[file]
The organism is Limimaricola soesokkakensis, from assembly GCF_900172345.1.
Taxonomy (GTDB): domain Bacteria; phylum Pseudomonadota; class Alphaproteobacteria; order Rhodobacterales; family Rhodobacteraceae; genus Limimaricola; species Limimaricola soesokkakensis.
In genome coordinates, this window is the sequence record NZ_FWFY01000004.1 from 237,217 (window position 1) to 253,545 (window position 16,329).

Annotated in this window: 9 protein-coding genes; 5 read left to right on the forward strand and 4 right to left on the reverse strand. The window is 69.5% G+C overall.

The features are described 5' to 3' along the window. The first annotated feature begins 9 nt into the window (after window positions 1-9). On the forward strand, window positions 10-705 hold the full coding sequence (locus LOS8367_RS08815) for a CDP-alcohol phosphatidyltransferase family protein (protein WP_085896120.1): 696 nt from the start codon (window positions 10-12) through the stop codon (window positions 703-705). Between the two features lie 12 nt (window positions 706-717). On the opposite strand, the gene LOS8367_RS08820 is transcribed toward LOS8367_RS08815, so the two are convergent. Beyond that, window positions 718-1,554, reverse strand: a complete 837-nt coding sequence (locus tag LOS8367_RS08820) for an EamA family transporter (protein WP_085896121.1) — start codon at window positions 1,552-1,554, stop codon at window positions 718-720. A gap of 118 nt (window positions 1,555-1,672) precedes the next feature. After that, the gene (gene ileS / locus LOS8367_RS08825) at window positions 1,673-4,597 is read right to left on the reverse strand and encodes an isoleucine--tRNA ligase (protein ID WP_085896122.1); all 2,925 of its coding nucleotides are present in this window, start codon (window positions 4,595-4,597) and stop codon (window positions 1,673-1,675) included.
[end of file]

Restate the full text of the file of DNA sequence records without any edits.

The organism is Limimaricola soesokkakensis, from assembly GCF_900172345.1.
Taxonomy (GTDB): domain Bacteria; phylum Pseudomonadota; class Alphaproteobacteria; order Rhodobacterales; family Rhodobacteraceae; genus Limimaricola; species Limimaricola soesokkakensis.
In genome coordinates, this window is the sequence record NZ_FWFY01000004.1 from 237,217 (window position 1) to 253,545 (window position 16,329).

Annotated in this window: 9 protein-coding genes; 5 read left to right on the forward strand and 4 right to left on the reverse strand. The window is 69.5% G+C overall.

The features are described 5' to 3' along the window. The first annotated feature begins 9 nt into the window (after window positions 1-9). On the forward strand, window positions 10-705 hold the full coding sequence (locus LOS8367_RS08815) for a CDP-alcohol phosphatidyltransferase family protein (protein WP_085896120.1): 696 nt from the start codon (window positions 10-12) through the stop codon (window positions 703-705). Between the two features lie 12 nt (window positions 706-717). On the opposite strand, the gene LOS8367_RS08820 is transcribed toward LOS8367_RS08815, so the two are convergent. Beyond that, window positions 718-1,554, reverse strand: a complete 837-nt coding sequence (locus tag LOS8367_RS08820) for an EamA family transporter (protein WP_085896121.1) — start codon at window positions 1,552-1,554, stop codon at window positions 718-720. A gap of 118 nt (window positions 1,555-1,672) precedes the next feature. After that, the gene (gene ileS / locus LOS8367_RS08825) at window positions 1,673-4,597 is read right to left on the reverse strand and encodes an isoleucine--tRNA ligase (protein ID WP_085896122.1); all 2,925 of its coding nucleotides are present in this window, start codon (window positions 4,595-4,597) and stop codon (window positions 1,673-1,675) included.